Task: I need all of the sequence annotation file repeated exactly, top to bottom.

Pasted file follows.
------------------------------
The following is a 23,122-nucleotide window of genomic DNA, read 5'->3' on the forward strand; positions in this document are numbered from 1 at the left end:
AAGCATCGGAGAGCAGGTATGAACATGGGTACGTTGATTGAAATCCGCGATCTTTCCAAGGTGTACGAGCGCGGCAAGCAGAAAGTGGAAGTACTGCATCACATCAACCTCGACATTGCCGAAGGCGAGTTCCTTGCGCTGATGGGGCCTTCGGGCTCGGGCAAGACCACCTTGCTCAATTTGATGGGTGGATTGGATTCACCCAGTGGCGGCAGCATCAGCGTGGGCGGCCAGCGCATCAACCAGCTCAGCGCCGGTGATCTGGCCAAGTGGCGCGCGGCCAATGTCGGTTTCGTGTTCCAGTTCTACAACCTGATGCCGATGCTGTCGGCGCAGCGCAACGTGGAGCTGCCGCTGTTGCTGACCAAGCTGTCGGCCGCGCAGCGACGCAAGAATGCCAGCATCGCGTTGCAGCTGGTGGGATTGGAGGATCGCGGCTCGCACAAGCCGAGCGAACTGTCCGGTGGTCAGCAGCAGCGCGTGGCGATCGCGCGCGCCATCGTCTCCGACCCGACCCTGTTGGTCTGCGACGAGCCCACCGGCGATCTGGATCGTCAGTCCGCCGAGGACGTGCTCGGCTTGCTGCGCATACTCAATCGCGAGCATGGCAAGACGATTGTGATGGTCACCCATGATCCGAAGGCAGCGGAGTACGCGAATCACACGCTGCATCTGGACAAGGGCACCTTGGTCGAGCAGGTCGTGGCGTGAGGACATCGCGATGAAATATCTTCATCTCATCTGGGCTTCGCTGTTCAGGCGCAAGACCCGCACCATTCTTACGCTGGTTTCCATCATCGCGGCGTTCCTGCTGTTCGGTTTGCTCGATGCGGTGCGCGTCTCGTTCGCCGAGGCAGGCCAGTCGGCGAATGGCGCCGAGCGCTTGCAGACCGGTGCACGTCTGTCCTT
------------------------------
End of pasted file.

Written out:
The following is a 23,122-nucleotide window of genomic DNA, read 5'->3' on the forward strand; positions in this document are numbered from 1 at the left end:
AAGCATCGGAGAGCAGGTATGAACATGGGTACGTTGATTGAAATCCGCGATCTTTCCAAGGTGTACGAGCGCGGCAAGCAGAAAGTGGAAGTACTGCATCACATCAACCTCGACATTGCCGAAGGCGAGTTCCTTGCGCTGATGGGGCCTTCGGGCTCGGGCAAGACCACCTTGCTCAATTTGATGGGTGGATTGGATTCACCCAGTGGCGGCAGCATCAGCGTGGGCGGCCAGCGCATCAACCAGCTCAGCGCCGGTGATCTGGCCAAGTGGCGCGCGGCCAATGTCGGTTTCGTGTTCCAGTTCTACAACCTGATGCCGATGCTGTCGGCGCAGCGCAACGTGGAGCTGCCGCTGTTGCTGACCAAGCTGTCGGCCGCGCAGCGACGCAAGAATGCCAGCATCGCGTTGCAGCTGGTGGGATTGGAGGATCGCGGCTCGCACAAGCCGAGCGAACTGTCCGGTGGTCAGCAGCAGCGCGTGGCGATCGCGCGCGCCATCGTCTCCGACCCGACCCTGTTGGTCTGCGACGAGCCCACCGGCGATCTGGATCGTCAGTCCGCCGAGGACGTGCTCGGCTTGCTGCGCATACTCAATCGCGAGCATGGCAAGACGATTGTGATGGTCACCCATGATCCGAAGGCAGCGGAGTACGCGAATCACACGCTGCATCTGGACAAGGGCACCTTGGTCGAGCAGGTCGTGGCGTGAGGACATCGCGATGAAATATCTTCATCTCATCTGGGCTTCGCTGTTCAGGCGCAAGACCCGCACCATTCTTACGCTGGTTTCCATCATCGCGGCGTTCCTGCTGTTCGGTTTGCTCGATGCGGTGCGCGTCTCGTTCGCCGAGGCAGGCCAGTCGGCGAATGGCGCCGAGCGCTTGCAGACCGGTGCACGTCTGTCCTT